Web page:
Case Study: Jewels of Hope

JoH kids making jewellery

Paballo lived with his parents in an outer suburb of Maseru. When he was eleven years old, his mother became mentally ill and had to give up her job at a local book centre. Paballo became very reliant upon his father who unfortunately became ill and died in 1998. After this tragedy in his family, Paballo was no longer able to go to school because there was no money for his school fees. For three years, life was very difficult. He was eventually able to return to school in 2002 through the generosity of his principal.

In 2003 ‘Love in Action Lesotho’ became aware of his plight and found a sponsor for the next school year.  In 2005, a shy and withdrawn Paballo became one of the first young people to join the newly formed Jewels of Hope program. This program provided him with a monthly income to sustain himself and his mentally ill mother.

Two years later, Paballo began a three-year Diploma in Home Economics at the Lesotho Agricultural College. He was particularly interested in pursuing further studies in nutrition. Paballo then went on to study a Teacher’s Diploma and graduated in 2011. He is now employed as an assistant teacher at the American International School in Maseru.                                          

Paballo is still a valued trainer in Jewels of Hope, training other children from desperate situations in jewellery making. He has developed into a confident young man and loves to share the mentorship material with his Jewels of Hope group. Paballo is a true example of how hope and love can transform a young person’s life!


Partnerships that make an impact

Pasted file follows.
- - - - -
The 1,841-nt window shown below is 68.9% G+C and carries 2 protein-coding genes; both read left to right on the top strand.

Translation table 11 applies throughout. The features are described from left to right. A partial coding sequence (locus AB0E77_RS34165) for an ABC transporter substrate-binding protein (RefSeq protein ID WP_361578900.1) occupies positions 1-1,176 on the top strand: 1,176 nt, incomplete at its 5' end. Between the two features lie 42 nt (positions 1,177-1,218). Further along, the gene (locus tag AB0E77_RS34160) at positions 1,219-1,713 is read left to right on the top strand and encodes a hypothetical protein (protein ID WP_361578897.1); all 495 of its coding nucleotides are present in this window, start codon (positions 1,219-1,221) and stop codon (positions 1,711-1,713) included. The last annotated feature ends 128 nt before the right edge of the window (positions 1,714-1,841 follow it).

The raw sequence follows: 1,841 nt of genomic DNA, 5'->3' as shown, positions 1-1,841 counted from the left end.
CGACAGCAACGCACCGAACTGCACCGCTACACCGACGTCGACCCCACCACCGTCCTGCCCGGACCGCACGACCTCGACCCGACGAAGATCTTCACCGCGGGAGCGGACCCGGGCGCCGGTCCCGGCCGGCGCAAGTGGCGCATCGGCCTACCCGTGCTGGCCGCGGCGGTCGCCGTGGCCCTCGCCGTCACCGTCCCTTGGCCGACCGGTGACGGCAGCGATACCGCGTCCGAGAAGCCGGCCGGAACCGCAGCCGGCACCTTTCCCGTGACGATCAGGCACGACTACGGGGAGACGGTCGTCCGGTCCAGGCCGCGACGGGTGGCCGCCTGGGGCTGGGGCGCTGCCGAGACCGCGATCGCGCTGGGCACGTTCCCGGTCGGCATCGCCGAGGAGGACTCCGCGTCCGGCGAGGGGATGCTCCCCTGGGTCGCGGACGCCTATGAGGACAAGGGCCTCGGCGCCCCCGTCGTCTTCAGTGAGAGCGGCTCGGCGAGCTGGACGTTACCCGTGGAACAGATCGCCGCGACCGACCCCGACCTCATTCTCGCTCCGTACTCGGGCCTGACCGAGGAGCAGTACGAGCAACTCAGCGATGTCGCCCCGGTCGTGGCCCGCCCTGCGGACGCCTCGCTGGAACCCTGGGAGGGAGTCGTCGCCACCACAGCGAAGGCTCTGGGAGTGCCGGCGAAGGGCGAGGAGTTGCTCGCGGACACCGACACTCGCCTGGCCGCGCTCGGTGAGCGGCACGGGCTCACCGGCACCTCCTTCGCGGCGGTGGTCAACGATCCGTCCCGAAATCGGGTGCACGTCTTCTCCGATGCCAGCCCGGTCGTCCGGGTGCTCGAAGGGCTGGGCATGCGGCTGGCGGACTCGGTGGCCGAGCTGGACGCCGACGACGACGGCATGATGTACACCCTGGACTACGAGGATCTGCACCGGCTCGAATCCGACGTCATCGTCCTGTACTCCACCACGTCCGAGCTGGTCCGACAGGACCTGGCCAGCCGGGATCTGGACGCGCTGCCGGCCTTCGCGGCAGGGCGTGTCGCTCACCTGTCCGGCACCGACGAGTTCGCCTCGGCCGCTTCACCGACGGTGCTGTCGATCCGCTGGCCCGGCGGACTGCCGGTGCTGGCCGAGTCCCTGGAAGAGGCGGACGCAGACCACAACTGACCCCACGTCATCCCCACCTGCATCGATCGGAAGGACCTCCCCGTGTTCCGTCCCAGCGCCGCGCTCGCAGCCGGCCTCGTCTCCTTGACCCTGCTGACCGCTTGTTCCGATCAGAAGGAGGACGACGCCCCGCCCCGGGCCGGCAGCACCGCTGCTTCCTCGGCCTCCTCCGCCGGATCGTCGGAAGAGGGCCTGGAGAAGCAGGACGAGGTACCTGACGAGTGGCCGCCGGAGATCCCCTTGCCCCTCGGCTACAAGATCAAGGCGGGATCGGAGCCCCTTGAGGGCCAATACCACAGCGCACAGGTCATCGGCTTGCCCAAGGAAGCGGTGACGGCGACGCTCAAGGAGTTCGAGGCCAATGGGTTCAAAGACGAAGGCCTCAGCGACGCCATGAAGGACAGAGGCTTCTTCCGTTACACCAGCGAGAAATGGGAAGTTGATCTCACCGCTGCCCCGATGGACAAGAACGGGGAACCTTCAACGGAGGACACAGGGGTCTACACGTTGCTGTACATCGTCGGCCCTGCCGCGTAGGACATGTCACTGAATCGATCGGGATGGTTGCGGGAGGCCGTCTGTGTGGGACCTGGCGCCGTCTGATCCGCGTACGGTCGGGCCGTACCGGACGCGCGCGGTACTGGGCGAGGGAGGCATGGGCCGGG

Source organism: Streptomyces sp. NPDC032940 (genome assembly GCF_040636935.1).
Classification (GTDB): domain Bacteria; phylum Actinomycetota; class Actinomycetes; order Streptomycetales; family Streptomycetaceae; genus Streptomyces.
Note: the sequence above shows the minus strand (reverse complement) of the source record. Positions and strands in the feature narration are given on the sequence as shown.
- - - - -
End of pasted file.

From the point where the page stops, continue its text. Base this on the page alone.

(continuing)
Lessons Learnt

Jewels of Hope grew informally and very rapidly, from the response in 2004 of an individual to the orphan crisis in southern Africa in the early 2000’s. Up to 250 children were involved in jewellery-making groups in Lesotho, South Africa, Zimbabwe and Malawi by 2006. No procedures and systems were in place, however, and it soon became unworkable in its unstructured form. Since 2007, a Board has been set up, the organisation has registered as an NPO (non-profit organisation) and a PBO (public benefit organisation, and the Jewels of Hope model has been formalised in procedure manuals, partnership agreements and program management systems. Partners are now carefully selected, an agreement is signed and the partners are trained at regular events (three times per year) in how to run a Jewels of Hope program. The model becomes sustainable within the first year of operation as jewellery sales by the partner create sufficient income for the ongoing costs of bead kits and training events.

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